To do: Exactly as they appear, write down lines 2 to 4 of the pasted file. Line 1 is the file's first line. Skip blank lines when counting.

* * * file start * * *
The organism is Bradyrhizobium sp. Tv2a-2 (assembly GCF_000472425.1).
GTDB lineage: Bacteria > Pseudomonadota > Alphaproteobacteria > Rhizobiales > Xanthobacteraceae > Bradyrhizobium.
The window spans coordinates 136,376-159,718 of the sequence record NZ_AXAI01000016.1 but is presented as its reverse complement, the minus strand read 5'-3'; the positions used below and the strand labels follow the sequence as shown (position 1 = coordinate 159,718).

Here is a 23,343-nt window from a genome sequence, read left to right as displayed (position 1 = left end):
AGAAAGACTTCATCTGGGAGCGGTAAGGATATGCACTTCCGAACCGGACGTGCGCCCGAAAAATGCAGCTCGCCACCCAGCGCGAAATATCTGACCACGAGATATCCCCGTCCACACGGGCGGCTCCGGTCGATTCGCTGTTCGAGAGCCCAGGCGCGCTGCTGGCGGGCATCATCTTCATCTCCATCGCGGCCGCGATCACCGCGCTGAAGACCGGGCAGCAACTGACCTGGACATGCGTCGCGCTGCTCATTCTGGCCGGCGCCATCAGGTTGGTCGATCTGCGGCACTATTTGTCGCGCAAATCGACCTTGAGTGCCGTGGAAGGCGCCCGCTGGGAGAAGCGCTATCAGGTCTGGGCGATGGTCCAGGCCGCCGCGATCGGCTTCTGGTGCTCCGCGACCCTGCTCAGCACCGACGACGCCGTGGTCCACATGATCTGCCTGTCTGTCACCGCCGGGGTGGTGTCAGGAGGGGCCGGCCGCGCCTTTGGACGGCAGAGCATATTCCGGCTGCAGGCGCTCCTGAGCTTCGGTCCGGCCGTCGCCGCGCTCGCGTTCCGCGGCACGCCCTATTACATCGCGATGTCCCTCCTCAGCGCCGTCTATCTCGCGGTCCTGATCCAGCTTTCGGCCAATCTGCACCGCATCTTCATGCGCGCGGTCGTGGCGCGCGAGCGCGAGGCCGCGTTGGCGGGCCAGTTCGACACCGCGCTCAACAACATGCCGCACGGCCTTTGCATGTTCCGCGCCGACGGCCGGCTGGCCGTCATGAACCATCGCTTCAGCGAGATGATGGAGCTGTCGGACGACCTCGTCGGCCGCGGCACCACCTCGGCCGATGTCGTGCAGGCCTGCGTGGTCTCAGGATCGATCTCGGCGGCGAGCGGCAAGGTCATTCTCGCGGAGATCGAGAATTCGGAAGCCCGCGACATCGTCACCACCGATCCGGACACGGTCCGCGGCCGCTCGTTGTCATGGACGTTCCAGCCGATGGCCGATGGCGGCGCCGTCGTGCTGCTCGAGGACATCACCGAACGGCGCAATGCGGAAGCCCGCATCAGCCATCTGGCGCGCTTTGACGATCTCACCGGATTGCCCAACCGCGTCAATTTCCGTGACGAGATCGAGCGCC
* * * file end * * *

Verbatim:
GTDB lineage: Bacteria > Pseudomonadota > Alphaproteobacteria > Rhizobiales > Xanthobacteraceae > Bradyrhizobium.
The window spans coordinates 136,376-159,718 of the sequence record NZ_AXAI01000016.1 but is presented as its reverse complement, the minus strand read 5'-3'; the positions used below and the strand labels follow the sequence as shown (position 1 = coordinate 159,718).

Here is a 23,343-nt window from a genome sequence, read left to right as displayed (position 1 = left end):